33P - Idiopathic pulmonary fibrosis as a poor prognostic factor in lung cancer patients

Date 17 April 2015
Event ELCC 2015
Session Poster lunch
Topics Cancer in Special Situations
Lung and other Thoracic Tumours
Presenter Choonhee Son
Citation Annals of Oncology (2015) 26 (suppl_1): 6-9. 10.1093/annonc/mdv044
Authors C. Son1, S. Um1, M. Roh2
  • 1Pulmonology, Dong-A University Hospital, 602-715 - Busan/KR
  • 2Pathology, Dong-A University Hospital, 602-715 - Busan/KR



Although idiopathic pulmonary fibrosis (IPF) is known poor prognostic factor of surgically resectable lung cancer, whether IPF also influences prognosis of over all lung cancer is not known. We retrospectively investigate the over all prognosis of lung cancer in IPF.


We reviewed all 1,432 lung cancer (373 small cell carcinoma (SCLC), 524 adenocarcinoma, 462 squamous cell carcinoma, 72 other non-small cell lung cancer(NSCLC)) patients who diagnosed from January 2004 to December 2009. We used the hospital electronic chart to collect data about these patients. In the data base, the following parameters were collected: age, gender, anatomic stage, performance status, survival, treatments, and presence of IPF.


Among 1,432 patients, 124 diagnosed clinically as IPF. Twenty-eight patients (22.6%) were anatomically resectable, but among them 12(9.7%) were inoperable due to poor pulmonary function. After surgical resection, 3(2.4%) suffered acute exacerbation. One patient (0.8%) died of respiratory failure. Although curative dose of radiation (including concurrent chemo-radiation) was indicated in 37 patients (29.8%), only 13 patients (10.5%) completed radiotherapy and 24(19.4%) patients were switched to palliative chemotherapy or supportive care. One patient experienced acute exacerbation after radiotherapy, we cannot differentiate this event with severe radiation pneumonitis and recovered after intensive steroid therapy. During chemotherapy, 3 out of 43 patients experienced acute exacerbation. Among them 2 were received epidermal growth factor receptor tyrosin kinase inhibitors. One patient died of respiratory failure. Five year survival rate of NSCLC without IPF were IA 51%, IB 47%, IIA 27%, IIB 32%, IIIA 11%, IIIB 2%, IV 1%; NSCLC with IPF were IA 38%, IB 41%, IIA 17%, IIB 24%, IIIA 8%, IIIB 2%, IV 0%; SCLC without IPF were limited disease (LD) 9% and extensive disease (ED) 2%; and SCLC with IPF were LD 4% and ED 0%, respectively.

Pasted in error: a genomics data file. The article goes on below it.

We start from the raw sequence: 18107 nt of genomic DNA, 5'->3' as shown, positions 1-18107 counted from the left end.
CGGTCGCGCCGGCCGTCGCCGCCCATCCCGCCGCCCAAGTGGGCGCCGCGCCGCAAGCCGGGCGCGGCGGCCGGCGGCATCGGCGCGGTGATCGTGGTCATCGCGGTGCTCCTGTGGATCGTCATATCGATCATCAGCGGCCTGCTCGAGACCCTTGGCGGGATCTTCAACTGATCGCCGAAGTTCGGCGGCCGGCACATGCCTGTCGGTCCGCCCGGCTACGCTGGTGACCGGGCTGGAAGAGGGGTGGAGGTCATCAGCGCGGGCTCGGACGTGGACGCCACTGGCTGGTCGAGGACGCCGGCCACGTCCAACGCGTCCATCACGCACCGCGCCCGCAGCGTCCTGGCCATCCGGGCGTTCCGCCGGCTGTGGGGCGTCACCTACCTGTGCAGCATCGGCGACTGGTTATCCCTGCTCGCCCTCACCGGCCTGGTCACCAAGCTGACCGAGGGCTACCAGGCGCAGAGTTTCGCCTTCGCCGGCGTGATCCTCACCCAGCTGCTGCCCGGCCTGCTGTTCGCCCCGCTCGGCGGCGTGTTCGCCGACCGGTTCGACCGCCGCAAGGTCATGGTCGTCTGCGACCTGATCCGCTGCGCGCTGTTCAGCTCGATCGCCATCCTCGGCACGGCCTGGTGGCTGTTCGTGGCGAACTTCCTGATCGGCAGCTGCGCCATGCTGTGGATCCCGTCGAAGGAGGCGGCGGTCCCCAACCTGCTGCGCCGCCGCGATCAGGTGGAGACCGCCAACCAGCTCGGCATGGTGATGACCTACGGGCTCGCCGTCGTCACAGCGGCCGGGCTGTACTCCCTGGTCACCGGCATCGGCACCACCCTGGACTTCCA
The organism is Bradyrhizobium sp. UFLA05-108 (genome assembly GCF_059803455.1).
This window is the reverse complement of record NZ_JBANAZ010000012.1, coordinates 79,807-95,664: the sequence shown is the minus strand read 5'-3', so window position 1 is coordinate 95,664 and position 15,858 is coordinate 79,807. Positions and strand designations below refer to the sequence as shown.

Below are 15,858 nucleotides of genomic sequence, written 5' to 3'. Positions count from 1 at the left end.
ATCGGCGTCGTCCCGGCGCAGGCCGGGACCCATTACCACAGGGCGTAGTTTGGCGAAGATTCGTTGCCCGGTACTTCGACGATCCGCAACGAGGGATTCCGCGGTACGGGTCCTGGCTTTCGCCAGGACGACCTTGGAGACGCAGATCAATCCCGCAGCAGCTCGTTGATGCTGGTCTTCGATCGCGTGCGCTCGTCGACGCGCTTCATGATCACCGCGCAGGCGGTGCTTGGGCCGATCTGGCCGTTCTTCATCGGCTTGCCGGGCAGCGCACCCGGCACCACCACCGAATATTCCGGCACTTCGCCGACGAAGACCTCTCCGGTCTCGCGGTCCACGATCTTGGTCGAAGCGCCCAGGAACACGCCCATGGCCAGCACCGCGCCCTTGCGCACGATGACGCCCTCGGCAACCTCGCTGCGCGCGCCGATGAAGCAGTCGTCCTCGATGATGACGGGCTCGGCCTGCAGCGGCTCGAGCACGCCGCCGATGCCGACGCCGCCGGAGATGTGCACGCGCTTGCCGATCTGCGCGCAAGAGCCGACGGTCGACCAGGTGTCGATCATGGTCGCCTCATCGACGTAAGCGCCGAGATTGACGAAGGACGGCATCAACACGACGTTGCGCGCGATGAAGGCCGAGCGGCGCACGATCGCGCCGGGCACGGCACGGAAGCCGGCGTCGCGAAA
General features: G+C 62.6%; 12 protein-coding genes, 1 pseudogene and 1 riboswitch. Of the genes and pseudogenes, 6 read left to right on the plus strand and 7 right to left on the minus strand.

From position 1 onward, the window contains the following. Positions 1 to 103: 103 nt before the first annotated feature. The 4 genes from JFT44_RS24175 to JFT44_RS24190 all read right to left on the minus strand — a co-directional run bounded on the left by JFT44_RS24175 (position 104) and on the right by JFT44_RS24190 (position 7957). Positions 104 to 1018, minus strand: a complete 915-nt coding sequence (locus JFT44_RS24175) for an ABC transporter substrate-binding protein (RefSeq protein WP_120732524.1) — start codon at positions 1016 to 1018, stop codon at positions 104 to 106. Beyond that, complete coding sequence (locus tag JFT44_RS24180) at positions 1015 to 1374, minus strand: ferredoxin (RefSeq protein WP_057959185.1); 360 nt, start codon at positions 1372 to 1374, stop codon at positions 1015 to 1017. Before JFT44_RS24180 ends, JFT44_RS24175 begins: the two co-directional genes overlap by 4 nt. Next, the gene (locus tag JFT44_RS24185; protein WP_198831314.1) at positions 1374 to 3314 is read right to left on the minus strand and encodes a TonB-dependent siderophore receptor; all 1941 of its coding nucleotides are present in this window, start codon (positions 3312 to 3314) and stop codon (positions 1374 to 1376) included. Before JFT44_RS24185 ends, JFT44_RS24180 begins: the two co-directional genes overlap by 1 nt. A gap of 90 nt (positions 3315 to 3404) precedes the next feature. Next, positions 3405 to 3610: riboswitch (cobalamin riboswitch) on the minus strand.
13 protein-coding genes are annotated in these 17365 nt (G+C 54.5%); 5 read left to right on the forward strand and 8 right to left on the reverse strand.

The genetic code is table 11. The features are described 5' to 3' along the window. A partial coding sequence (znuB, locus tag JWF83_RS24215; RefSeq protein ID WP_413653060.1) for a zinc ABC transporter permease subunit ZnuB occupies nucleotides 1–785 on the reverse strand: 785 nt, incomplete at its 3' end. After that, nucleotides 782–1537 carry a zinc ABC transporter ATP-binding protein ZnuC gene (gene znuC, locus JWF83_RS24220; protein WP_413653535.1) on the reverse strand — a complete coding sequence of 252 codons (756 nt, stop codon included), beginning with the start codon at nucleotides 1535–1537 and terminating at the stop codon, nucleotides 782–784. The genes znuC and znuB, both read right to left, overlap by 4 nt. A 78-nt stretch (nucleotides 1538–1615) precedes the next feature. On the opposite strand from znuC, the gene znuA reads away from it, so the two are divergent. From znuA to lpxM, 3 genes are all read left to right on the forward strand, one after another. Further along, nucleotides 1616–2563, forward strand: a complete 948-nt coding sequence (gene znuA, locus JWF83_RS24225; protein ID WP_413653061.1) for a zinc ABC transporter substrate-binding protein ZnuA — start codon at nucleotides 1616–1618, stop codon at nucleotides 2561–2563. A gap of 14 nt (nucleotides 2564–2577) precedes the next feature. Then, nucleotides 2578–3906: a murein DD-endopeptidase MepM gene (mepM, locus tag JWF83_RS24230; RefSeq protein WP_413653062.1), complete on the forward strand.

Lung cancer patients with IPF have shorter survival time. Poor pulmonary function and frequent complications during treatment are main causes of poor prognosis in these patients.


All authors have declared no conflicts of interest.